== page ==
One dead in 'terrorist attack' near London mosque
A man rammed a van into worshippers coming out of a mosque in London after Ramzan prayers today, killing one person and injuring 10 others in the third such terror incident to jolt the British capital in three months.
LONDON: A man rammed a van into worshippers coming out of a mosque in London after Ramzan prayers today, killing one person and injuring 10 others in the third such terror incident to jolt the British capital in three months.
The attack took place just after midnight outside the Muslim Welfare House, which houses a mosque, on the Seven Sisters Road in the northern part of the city. The site of the incident is close to another mosque near the Finsbury Park on the same road.
Several worshippers were in the area at the time of incident after attending Ramzan prayers.
Home Secretary Amber Rudd said police were treating it as a "terrorist incident". A 48-year-old man has been arrested.
Eyewitness Abdul Rahman said the driver said he wanted to "kill all Muslims".
"When the guy came out from his van he wanted to escape, run away and he was saying 'I want to kill Muslims. 'I want to kill Muslims'.
"I hit him on his stomach... and then me and the other guys... we held him to the ground until he couldn't move. We stopped him until the police came," he said.
One man was pronounced dead at the scene and eight others were injured. Two others were treated for minor injuries.
Metropolitan Police's deputy assistant commissioner Neil Basu said the attack began when the van was driven into a man who was already being given first aid by the public on the pavement.
"All the victims were Muslim and there are currently no- other suspects," he added.
Earlier, Prime Minister Theresa May said police were treating the van incident "as a potential terrorist attack".
Earlier she described it as a "terrible incident", adding: "All my thoughts are with those who have been injured, their loved ones and the emergency services on the scene."
London Mayor Sadiq Khan condemned the attack.
He said the attack was deliberate and targeted 'innocent Londoners, many of whom were finishing prayers during the holy month of Ramzan'.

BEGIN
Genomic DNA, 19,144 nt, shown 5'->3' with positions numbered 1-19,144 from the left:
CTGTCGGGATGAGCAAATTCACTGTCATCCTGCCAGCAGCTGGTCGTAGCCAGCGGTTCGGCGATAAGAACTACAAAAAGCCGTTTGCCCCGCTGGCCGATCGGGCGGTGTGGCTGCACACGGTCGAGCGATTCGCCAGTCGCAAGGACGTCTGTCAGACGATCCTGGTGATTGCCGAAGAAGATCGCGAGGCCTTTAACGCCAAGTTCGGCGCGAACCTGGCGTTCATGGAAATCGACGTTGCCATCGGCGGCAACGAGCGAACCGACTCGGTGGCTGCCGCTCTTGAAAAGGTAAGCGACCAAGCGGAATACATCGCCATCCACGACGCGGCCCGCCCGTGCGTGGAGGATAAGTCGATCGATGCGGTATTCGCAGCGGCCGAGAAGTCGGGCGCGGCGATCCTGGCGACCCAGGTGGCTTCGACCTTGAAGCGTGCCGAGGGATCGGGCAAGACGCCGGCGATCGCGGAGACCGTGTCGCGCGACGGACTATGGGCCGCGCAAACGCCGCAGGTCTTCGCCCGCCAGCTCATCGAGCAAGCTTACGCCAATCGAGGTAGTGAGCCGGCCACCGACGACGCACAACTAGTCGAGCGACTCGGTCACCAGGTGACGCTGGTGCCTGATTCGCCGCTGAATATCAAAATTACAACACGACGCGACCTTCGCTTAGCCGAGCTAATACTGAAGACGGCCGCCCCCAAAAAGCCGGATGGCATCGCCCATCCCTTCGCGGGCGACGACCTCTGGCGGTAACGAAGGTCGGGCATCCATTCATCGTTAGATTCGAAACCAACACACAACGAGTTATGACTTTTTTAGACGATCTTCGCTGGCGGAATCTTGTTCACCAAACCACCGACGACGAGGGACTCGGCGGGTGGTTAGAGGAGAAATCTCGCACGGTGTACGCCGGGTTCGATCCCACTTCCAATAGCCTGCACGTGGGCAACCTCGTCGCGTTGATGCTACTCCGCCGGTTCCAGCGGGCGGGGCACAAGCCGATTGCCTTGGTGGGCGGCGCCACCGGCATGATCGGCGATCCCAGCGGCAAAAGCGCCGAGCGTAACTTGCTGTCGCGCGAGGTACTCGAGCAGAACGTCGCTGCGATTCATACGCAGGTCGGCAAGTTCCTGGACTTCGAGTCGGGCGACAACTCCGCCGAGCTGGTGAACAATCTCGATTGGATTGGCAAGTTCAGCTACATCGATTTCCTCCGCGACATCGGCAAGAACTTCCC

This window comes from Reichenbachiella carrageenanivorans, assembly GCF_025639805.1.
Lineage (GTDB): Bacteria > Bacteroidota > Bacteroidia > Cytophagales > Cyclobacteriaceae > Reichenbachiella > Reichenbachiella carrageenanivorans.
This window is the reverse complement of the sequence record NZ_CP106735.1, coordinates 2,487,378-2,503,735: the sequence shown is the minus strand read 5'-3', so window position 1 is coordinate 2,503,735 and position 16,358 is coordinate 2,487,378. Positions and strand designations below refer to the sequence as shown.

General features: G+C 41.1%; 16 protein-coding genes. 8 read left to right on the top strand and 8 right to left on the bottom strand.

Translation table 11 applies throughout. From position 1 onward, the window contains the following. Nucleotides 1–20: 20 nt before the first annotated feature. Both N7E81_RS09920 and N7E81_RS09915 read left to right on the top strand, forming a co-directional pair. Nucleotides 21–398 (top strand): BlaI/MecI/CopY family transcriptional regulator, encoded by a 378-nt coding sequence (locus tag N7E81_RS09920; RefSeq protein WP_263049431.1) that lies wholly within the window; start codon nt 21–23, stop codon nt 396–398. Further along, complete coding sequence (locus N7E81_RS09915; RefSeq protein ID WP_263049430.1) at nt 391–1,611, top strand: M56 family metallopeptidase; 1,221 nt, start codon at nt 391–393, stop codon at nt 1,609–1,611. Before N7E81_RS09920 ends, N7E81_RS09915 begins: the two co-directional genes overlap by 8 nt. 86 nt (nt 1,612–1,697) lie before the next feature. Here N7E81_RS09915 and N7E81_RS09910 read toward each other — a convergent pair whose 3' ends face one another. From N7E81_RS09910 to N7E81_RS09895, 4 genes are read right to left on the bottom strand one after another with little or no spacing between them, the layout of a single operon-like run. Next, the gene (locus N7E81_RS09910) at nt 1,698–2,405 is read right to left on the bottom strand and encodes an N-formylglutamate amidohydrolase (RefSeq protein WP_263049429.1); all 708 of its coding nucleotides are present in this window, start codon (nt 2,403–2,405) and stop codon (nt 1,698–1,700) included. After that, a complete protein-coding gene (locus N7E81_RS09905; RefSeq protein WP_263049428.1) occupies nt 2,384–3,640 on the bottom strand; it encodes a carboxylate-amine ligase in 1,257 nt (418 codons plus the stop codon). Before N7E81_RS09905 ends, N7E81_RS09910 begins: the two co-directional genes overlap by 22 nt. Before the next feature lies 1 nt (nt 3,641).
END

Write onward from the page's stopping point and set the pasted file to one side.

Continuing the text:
"While this appears to be an attack on a particular community, like the terrible attacks in Manchester, Westminster and London Bridge it is also an assault on all our shared values of tolerance, freedom and respect," he said.
The driver of the van was found detained by members of public at the scene and then arrested by police in connection with the incident, a spokesperson for the Metropolitan Police said.
"He has been taken to hospital as a precaution, and will be taken into custody once discharged. He will also be subject of a mental health assessment in due course."
Scotland Yard said armed police were at the scene, with the investigation being carried out by Counter Terrorism Command and an extra officers deployed to reassure Muslims during Ramzan.
The Muslim Council of Britain has called for extra security around mosques, describing the attack as "the most violent manifestation" of Islamophobia.
The council's secretary general Harun Khan said he expected authorities to step up security "as a matter of urgency", adding many would feel "terrorised" following the incident.
According to the Independent, footage of the incident showed injured people motionless on the pavement as angry crowds surrounded a white man believed to be the driver.
The Guardian quoted an eyewitness, Boubou Sougou, as saying: "It was not an accident, I saw everything. People were badly injured. The van driver tried to escape but people grabbed him. He did not say anything."
London's transport authority said on Twitter that the Seven Sisters road had been closed due to an "emergency services incident".
The city's ambulance service said in a statement on Twitter that it had sent "a number of resources" including ambulance crews, paramedics and specialist response teams to the scene.
"An advance trauma team from London's Air Ambulance has also been dispatched by car," the statement said.
At least two witnesses told Sky News that there were three men in the van, but the Met Police statement seems to directly contradict that, saying no other suspects had been identified or reported to police.
Another eyewitness, who lives in a flat on the Seven Sisters Road, said the van seemed to have hit people who were coming out of the Finsbury Park mosque after prayers finished, the BBC reported.
Witnesses said the road was "backed up" with police cars, ambulance and fire engines.
Today's incident followed a series of attacks in Britain.
Eight people were killed and 50 injured on June 3 when three Islamist militants drove into pedestrians on London Bridge and stabbed people at nearby restaurants and bars.
Two weeks earlier, a suicide bomber killed 22 people at a concert by American pop singer Ariana Grande in Manchester in northern England.
On March 22, a man drove a rented car into pedestrians on Westminster Bridge in London and stabbed a policeman to death before being shot dead. The attack killed five people.